In baseball, a run is scored when a player advances around first, second and third base and returns safely to home plate, touching the bases in that order, before three outs are recorded. A player may score by hitting a home run or by any combination of plays that puts him safely "on base" (that is, on first, second, or third) as a runner and subsequently brings him home. The object of the game is for a team to score more runs than its opponent.
In baseball statistics, a player who advances around all the bases to score is credited with a run (R), sometimes referred to as a "run scored." While runs scored is considered an important individual batting statistic, it is regarded as less significant than runs batted in (RBIs)—superiority in the latter, for instance, is one of the elements of the exceptional batting achievement known as the Triple Crown. Both individual runs scored and runs batted in are heavily context-dependent; for a more sophisticated assessment of a player's contribution toward producing runs for his team, see runs created.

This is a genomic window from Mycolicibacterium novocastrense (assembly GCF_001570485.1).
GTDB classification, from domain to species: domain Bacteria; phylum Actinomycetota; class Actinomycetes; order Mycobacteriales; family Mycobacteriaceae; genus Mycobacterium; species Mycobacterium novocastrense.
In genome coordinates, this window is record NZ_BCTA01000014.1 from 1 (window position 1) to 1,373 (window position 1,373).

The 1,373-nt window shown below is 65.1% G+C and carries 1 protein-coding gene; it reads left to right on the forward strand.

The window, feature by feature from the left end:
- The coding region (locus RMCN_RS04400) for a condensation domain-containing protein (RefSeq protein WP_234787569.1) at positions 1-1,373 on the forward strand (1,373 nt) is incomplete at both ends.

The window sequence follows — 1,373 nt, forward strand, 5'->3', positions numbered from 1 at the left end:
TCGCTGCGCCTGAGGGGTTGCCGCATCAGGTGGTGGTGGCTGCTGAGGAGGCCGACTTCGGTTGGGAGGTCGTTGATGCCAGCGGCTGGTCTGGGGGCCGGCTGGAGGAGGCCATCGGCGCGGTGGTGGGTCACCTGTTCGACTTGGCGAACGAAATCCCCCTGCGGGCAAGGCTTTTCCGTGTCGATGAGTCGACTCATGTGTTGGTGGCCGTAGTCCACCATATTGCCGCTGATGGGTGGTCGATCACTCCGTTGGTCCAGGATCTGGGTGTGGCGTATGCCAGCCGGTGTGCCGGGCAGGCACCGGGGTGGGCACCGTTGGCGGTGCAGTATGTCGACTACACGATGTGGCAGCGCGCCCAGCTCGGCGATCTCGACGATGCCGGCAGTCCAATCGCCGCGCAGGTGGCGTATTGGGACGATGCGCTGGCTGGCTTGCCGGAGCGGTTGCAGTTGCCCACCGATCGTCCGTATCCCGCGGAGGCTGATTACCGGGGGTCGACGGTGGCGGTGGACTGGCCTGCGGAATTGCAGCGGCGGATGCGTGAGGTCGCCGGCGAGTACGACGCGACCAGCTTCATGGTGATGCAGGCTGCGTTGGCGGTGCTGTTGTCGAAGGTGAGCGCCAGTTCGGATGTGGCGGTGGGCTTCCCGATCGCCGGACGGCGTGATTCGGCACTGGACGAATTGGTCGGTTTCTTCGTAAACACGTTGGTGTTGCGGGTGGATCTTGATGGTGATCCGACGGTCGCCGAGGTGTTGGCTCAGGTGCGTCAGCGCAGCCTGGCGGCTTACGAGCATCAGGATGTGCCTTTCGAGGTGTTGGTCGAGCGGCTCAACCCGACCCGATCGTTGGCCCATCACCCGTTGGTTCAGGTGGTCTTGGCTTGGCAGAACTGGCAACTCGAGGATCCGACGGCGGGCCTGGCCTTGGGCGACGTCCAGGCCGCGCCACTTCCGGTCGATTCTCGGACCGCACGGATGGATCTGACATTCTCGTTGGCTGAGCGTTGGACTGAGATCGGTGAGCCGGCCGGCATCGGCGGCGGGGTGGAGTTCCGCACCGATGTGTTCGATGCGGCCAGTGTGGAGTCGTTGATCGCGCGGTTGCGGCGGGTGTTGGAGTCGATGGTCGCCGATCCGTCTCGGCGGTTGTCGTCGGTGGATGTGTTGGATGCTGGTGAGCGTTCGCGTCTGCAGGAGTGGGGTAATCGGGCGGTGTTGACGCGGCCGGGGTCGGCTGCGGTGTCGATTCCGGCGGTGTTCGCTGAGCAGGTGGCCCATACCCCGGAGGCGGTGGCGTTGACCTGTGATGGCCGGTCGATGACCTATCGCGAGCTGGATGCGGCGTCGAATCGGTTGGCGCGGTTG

A pitcher is likewise assessed runs surrendered in his statistics, which differentiate between standard earned runs (for which the pitcher is statistically assigned full responsibility) and so-called unearned runs scored due to fielding errors. If a pitching substitution occurs while a runner is on base, and that runner eventually scores a run, the pitcher who allowed the player to get on base is charged with the run even though he was no longer pitching when the run scored.